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A Well, A Tree, A Storehouse

Eighteen floors below my office window is an ancient cemetery, the only sign of true permanence in Kuwait City. Sure, there are large buildings and some notable landmarks. But nothing explains why here, why still? The obvious answer would be oil; however, that is too easy. It is like saying the city of Washington exists because of government. Beyond the business of either city, there was once a reason why people stopped and said "This is now home." Washington features a unique tidal basin and point of refuge. Before the early American colonialists settled the heights above the Potomac, the native Algonquin long occupied the once sandy shores of the Anacostia. For each, there was an original reason to keep coming back: protection and trade routes, respectively. Then a city slowly flourished. In all accounts I've read or heard, Kuwait City's origins in the 17th century consisted of a humble gathering centered on something practical:

  • "...a collection of Bedouin tents around a well..."
  • "...a few mud huts around a tree..."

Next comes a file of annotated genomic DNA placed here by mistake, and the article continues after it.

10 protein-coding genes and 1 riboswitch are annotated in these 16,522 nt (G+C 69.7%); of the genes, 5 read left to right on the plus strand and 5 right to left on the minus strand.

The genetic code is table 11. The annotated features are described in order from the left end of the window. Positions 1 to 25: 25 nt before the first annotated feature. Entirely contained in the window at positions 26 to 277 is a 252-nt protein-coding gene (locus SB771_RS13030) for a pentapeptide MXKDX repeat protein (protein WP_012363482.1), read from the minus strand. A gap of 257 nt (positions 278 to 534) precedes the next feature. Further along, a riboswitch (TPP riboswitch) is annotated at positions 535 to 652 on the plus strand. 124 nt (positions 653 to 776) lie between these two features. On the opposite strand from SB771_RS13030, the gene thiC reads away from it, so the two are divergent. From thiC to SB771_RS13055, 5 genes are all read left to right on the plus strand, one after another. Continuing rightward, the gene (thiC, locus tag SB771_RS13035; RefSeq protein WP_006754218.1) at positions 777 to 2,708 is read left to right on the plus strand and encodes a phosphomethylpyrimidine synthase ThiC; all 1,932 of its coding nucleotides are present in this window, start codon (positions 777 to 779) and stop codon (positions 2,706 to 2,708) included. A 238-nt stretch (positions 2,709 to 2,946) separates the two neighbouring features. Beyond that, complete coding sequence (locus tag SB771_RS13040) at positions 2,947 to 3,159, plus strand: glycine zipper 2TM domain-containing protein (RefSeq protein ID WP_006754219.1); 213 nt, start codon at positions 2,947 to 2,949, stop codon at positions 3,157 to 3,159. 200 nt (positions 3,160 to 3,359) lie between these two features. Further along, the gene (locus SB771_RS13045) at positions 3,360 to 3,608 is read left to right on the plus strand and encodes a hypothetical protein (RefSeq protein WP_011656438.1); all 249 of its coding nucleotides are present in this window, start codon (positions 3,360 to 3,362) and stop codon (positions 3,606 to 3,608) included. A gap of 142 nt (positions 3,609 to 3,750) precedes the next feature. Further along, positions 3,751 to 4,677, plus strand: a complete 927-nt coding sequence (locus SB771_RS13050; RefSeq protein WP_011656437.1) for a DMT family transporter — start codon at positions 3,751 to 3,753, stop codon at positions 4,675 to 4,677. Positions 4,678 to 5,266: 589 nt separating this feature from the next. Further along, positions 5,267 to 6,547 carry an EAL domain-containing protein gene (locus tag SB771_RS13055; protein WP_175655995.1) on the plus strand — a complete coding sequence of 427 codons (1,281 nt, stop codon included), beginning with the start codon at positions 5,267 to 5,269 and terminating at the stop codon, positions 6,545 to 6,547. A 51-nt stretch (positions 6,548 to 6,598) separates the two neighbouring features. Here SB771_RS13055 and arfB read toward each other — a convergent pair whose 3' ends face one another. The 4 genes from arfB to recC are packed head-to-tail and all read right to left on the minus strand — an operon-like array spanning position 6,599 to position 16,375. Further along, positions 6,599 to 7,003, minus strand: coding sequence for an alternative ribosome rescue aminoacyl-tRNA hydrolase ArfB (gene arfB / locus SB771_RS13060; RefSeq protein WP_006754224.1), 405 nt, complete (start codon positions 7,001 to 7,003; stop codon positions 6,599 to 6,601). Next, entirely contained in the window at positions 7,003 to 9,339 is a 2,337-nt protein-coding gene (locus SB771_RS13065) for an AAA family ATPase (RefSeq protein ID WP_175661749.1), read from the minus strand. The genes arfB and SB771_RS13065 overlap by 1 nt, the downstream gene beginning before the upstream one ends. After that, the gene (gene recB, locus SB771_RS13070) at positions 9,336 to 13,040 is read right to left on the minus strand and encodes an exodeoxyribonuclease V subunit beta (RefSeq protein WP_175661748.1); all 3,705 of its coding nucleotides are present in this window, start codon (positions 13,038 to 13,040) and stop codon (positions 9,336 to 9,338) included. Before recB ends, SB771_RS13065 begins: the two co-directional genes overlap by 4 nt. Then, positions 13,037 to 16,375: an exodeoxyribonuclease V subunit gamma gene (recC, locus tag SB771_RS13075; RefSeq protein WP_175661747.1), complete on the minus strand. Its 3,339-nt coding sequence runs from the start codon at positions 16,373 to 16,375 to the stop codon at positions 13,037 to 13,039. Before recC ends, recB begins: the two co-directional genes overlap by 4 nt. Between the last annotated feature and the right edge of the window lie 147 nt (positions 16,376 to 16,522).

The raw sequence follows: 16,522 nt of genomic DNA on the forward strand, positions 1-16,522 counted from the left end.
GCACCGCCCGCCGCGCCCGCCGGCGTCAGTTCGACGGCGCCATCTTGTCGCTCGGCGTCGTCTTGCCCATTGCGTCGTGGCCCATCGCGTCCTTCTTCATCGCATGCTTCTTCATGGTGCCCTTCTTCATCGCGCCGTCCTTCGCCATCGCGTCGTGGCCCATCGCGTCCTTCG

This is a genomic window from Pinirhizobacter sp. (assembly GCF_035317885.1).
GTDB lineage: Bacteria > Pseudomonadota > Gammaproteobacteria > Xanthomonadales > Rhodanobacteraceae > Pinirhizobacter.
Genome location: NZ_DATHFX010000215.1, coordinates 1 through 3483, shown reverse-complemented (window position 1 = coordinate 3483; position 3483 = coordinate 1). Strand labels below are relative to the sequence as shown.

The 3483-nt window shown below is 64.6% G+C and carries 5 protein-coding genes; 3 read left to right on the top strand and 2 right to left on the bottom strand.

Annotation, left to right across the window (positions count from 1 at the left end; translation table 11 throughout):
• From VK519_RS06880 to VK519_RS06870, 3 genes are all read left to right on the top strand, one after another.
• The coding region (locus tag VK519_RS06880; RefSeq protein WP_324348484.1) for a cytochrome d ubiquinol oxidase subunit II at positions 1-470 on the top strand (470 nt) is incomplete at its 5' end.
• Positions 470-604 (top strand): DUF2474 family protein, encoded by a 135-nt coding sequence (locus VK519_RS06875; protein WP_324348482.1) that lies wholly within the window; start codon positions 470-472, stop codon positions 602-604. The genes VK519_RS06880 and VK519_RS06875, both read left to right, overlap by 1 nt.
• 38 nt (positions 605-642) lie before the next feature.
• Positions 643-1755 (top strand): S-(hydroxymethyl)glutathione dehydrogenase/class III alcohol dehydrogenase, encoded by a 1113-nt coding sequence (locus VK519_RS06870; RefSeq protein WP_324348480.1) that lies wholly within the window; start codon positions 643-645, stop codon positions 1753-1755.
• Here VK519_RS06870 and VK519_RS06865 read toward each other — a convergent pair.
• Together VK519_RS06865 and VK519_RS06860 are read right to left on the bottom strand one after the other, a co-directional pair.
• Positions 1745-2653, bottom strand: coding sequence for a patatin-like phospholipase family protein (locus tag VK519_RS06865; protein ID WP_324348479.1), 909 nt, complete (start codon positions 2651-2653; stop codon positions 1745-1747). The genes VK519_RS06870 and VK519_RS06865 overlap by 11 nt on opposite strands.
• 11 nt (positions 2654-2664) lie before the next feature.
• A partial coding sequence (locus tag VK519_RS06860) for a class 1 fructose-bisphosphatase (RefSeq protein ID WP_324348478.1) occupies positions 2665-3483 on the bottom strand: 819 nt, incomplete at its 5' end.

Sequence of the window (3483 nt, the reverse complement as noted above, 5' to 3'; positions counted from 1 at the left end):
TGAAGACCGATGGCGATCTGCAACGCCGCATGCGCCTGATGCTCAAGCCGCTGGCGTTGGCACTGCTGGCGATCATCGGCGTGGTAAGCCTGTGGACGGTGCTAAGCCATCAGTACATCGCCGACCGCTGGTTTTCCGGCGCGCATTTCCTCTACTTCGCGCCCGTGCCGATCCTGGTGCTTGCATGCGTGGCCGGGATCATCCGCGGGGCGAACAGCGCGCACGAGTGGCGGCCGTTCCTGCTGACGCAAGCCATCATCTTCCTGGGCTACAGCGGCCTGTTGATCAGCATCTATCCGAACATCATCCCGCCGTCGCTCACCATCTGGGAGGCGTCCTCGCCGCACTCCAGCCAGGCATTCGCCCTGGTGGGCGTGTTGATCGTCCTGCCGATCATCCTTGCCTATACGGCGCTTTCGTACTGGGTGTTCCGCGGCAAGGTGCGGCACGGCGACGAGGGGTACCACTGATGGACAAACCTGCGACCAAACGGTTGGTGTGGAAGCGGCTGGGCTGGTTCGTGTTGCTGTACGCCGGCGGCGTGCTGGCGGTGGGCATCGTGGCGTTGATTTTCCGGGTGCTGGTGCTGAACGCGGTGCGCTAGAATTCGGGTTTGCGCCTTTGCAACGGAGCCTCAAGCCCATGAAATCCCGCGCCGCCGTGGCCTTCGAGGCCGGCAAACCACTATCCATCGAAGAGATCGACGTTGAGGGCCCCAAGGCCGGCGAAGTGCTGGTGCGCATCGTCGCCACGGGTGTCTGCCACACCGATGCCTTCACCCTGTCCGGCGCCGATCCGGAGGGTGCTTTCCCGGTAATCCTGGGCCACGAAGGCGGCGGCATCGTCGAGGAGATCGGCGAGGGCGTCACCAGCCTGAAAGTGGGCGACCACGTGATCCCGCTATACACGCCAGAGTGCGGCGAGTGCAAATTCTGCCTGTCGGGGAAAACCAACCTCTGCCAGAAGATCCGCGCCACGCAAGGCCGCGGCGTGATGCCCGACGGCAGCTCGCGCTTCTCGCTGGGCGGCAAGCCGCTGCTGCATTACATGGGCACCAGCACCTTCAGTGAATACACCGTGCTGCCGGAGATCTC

• "...some tents clustered around a storehouse..." 

A well, a tree, a storehouse: water, shelter, food. Desert nomads making permanence on a subsistence basis. Over the years, despite the camps becoming a Kūt (كوت)—or fort, the root of Kuwait—the city never truly became a city. Even a wall to define it could not be completed. Bedouin wandering, developing trade through the natural harbor, and the eventual oil boom compounded rapid organic growth. Urban planning never took hold. And so the elements that make up cosmopolitanism—culture, cuisine, architecture—are now cheap decorations on a tent city that seemingly could vanish overnight. In the early 1990s, it almost did. That fright, however, didn't settle the city. It only increased the unease of an inherently restless society. Indeed, the only restaurants to be found are American fast-food chains. Below the surface of this place there must be something more to life here. The question is how deep must one dig? Because the only thing below the permanent and story-less inhabitants of Salhiya cemetery is oil. And as I said, that's just too easy...isn't it?

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